4. Army Regulation 635-5-1 (Separation Program Designator (SPD) Codes) provides the specific authorities (regulatory or directive), reasons for separating Soldiers from active duty, and the SPD codes to be entered on the DD Form 214. It identifies the SPD code of “JKA” as the appropriate code to assign enlisted Soldiers who are discharged under the provisions of Army Regulation 635-200, Chapter 14, paragraph 14-12b, pattern of misconduct.

5. The SPD Code/RE Code Cross Reference Table shows that a Soldier assigned an SPD Code of “JKA” will be assigned an RE Code of 3.


1. The applicants request for an upgrade of the characterization of his discharge was carefully considered. However, after examining the applicants record of service, his military records, and the documents and issues submitted with the application, there are insufficient mitigating factors to merit an upgrade of the applicant’s discharge.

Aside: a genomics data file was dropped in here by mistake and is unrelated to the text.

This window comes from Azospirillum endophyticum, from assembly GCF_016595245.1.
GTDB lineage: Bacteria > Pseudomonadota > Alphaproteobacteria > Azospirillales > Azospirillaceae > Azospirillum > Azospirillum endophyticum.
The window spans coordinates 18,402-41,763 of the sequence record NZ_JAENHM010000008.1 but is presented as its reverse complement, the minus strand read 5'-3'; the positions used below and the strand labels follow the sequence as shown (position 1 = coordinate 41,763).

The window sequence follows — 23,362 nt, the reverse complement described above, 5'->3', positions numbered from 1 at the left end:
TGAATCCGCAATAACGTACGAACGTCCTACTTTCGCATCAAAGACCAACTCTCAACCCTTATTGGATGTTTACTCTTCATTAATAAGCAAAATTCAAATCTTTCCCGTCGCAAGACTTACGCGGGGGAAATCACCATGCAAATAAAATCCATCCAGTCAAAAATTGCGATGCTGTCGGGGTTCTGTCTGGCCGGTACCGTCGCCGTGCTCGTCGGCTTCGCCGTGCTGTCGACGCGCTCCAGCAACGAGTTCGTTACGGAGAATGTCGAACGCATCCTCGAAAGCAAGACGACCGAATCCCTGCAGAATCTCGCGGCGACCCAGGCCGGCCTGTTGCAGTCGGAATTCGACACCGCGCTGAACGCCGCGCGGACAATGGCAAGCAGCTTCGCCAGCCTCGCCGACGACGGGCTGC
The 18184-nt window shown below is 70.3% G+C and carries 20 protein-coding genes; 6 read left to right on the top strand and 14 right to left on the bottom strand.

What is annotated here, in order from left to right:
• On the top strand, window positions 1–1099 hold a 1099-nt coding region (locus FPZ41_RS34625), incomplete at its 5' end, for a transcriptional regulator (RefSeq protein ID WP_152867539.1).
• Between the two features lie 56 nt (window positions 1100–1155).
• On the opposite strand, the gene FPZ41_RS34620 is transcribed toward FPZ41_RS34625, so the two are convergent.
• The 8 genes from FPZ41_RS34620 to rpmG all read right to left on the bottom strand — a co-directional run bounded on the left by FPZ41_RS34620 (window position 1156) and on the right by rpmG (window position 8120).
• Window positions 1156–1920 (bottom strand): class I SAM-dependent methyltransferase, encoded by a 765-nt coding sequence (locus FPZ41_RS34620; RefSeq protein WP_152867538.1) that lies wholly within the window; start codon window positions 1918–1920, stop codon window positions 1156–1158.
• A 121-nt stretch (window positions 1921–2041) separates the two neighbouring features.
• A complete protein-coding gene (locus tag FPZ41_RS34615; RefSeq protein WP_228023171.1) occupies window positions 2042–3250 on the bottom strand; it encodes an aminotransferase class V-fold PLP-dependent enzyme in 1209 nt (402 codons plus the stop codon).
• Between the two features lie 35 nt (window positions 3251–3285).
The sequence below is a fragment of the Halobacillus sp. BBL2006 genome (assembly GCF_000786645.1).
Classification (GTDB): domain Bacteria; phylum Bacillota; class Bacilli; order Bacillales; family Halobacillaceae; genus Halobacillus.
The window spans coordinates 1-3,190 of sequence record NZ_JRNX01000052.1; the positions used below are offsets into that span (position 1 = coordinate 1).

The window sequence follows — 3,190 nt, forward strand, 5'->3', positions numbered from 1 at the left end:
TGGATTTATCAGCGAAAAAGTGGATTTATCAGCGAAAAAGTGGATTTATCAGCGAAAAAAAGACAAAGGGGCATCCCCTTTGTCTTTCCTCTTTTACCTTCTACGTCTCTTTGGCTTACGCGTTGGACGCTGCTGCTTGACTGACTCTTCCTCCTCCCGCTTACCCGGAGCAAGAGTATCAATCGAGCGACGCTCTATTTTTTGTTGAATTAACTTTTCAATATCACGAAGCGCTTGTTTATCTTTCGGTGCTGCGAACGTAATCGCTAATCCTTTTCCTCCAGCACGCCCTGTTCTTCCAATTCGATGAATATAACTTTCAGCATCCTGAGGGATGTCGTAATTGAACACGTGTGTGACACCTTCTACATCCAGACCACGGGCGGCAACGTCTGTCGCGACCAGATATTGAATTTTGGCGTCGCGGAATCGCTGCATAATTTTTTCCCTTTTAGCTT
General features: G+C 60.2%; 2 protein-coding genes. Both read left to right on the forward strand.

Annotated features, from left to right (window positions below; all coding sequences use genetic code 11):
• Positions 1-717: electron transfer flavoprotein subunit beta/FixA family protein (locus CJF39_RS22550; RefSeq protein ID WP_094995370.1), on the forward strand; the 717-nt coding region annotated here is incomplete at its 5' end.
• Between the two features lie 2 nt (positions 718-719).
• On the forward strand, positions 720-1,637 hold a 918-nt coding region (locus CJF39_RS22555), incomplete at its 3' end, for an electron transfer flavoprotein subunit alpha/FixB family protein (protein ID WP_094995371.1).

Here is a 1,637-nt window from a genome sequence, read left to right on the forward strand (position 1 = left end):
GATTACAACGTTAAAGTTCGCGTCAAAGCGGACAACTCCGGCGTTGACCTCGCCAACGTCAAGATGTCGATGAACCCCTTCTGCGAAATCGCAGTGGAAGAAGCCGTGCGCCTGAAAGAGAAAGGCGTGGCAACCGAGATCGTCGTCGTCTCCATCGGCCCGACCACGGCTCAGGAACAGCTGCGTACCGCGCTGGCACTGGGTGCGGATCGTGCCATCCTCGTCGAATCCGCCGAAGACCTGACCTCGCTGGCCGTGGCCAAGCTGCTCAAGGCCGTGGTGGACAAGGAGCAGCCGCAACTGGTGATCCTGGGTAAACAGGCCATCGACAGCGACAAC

2. The record confirms that the applicants discharge was appropriate because the quality of his service was not consistent with the Army’s standards for acceptable personal conduct and performance of duty by military personnel. It brought discredit on the Army, and was prejudicial to good order and discipline. By the pattern of misconduct, the applicant diminished the quality of his service below that meriting a fully honorable discharge. The applicants record of service was marred by a civilian police report that indicated he was arrested for driving under the influence of alcohol and several negative counseling statements.

3. The applicant provided no independent corroborating evidence demonstrating that either the command’s action was erroneous or that the applicants service mitigated the misconduct or poor duty performance.